Warm Body, Cold Workout Days
Feb 02, 2015 01:12PM
● By Jennifer Neys
Winter is here with its blustery wind, cold air, and maybe even some rain. We can hibernate during this time of year or we can keep moving. Working out in the cold has challenges, but with a bit of planning, you can successfully exercise all the way through the cold season.
Cover up. Ever notice that dancers are layered from head to toe? Keeping the body warm is essential to protecting muscles and joints from injury. From cramping muscles to torn ligaments and tendons, it’s easy to hurt yourself when it’s cold. And warm muscles have more flexibility, which improves the quality of your activity. Layering your clothes means you can pull them on and off as your body temperature shifts during your workout. As a dancer, I’m partial to tights as my first layer to keep warm without adding bulk. Use a hat, headband with ear coverings, or scarf to minimize losing body heat from your head and neck. Visit your local athletic store to find the right layers for your sport or activity.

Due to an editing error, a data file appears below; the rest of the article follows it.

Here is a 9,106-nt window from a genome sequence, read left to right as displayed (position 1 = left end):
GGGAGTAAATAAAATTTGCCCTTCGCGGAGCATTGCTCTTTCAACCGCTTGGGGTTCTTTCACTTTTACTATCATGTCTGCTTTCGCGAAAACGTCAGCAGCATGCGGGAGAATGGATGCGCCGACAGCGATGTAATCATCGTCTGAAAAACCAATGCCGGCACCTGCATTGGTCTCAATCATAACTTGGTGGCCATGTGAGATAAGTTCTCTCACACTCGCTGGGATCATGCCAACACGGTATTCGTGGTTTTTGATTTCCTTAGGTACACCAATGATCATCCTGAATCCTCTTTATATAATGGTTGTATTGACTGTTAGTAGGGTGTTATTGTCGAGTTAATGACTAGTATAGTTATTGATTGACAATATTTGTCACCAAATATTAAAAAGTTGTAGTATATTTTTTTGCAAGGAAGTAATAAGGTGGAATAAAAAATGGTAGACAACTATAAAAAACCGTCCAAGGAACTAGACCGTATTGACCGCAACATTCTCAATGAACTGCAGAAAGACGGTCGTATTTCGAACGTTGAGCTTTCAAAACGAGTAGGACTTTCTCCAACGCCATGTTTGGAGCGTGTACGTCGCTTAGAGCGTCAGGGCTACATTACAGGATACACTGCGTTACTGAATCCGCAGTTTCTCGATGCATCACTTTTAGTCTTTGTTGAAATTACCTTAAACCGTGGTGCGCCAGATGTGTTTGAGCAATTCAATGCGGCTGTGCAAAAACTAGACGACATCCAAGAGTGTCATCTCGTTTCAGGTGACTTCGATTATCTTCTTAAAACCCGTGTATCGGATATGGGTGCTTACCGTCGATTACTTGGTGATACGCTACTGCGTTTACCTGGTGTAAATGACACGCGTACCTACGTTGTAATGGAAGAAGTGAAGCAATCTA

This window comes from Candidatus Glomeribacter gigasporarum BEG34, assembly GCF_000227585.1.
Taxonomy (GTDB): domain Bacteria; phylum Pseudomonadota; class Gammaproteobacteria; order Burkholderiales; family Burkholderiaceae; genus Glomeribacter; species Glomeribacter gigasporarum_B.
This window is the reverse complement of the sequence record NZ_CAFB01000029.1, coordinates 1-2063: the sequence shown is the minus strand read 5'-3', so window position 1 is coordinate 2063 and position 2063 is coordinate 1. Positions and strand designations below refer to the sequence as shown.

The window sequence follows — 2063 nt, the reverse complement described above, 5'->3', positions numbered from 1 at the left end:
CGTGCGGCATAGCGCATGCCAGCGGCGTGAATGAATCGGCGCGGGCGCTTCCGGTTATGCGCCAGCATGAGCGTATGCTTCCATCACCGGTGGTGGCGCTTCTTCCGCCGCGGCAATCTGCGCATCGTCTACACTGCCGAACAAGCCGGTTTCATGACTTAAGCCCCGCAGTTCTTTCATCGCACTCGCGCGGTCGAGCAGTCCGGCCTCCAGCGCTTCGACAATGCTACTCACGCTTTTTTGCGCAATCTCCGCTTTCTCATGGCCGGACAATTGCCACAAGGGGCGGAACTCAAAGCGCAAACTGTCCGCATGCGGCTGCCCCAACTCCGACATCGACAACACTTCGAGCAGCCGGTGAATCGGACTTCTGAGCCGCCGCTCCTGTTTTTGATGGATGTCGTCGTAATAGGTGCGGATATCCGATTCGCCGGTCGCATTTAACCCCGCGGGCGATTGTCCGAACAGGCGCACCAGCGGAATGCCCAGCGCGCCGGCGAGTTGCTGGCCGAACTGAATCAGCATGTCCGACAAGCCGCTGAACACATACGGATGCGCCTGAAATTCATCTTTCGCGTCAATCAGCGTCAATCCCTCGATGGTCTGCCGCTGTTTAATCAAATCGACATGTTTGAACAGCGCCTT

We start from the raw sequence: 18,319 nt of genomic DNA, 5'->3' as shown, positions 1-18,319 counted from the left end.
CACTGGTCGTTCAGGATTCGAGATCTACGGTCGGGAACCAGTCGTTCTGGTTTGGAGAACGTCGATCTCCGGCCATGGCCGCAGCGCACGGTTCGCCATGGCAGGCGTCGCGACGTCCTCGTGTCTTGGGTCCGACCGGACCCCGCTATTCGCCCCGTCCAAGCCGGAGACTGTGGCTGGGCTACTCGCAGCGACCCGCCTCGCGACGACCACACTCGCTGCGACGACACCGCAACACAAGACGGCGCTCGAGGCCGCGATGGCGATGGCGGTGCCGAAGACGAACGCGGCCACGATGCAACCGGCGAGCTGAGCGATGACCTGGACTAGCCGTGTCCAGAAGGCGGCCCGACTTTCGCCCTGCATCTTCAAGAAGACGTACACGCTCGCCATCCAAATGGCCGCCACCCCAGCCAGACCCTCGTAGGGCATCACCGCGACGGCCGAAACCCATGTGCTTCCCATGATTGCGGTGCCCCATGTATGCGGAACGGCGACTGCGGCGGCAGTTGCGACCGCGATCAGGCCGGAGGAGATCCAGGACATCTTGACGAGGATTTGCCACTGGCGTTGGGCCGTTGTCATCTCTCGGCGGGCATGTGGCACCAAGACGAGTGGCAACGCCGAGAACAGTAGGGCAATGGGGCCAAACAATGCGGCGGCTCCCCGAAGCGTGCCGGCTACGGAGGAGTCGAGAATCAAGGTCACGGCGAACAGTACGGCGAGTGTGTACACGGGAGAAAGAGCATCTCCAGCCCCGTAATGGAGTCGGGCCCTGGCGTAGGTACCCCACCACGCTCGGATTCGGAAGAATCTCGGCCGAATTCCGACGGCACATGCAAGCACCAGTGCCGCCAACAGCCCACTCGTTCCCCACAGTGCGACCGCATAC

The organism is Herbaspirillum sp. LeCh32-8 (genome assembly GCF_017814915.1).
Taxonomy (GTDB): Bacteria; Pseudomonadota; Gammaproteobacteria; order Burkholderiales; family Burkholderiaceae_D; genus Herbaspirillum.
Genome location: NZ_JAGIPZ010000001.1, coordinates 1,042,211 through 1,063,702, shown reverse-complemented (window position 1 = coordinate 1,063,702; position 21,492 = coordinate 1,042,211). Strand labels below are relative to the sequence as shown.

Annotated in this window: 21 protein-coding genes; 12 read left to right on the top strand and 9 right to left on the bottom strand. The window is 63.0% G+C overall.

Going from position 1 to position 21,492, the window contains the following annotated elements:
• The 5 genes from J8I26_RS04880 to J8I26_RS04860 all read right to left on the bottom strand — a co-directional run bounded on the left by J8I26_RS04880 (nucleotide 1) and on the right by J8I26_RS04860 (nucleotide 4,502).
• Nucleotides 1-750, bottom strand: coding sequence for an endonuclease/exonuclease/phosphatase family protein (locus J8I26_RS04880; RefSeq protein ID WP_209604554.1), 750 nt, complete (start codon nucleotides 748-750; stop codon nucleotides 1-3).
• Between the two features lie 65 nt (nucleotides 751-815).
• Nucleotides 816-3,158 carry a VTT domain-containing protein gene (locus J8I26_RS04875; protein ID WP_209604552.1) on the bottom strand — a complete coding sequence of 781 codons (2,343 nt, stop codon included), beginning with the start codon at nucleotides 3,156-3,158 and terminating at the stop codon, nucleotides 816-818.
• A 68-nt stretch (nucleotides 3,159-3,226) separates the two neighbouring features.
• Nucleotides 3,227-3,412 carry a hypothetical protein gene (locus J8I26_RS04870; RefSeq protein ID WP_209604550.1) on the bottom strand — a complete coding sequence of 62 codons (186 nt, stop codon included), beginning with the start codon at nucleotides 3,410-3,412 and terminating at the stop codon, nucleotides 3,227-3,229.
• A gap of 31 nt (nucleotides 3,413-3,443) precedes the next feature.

Warm up well, and then change your wet clothes immediately after your workout. Having a spare set of warm, dry clothes in your car, locker, or workout bag will get you warm faster. This will help keep your body temperature stable instead of plummeting dramatically after a hard workout in the cold.
Drink plenty of water. You may feel less thirsty when working out in the cold vs. intense heat, but you are still sweating. Heavy clothes can cause extra perspiration, which means even more loss of fluids.
Resist the urge to hibernate this winter. Doing a solid warm-up, wearing the right gear, and staying hydrated will keep you from turning into Frosty the Snowman while staying in shape. And the sun will come out tomorrow….or soon, at least!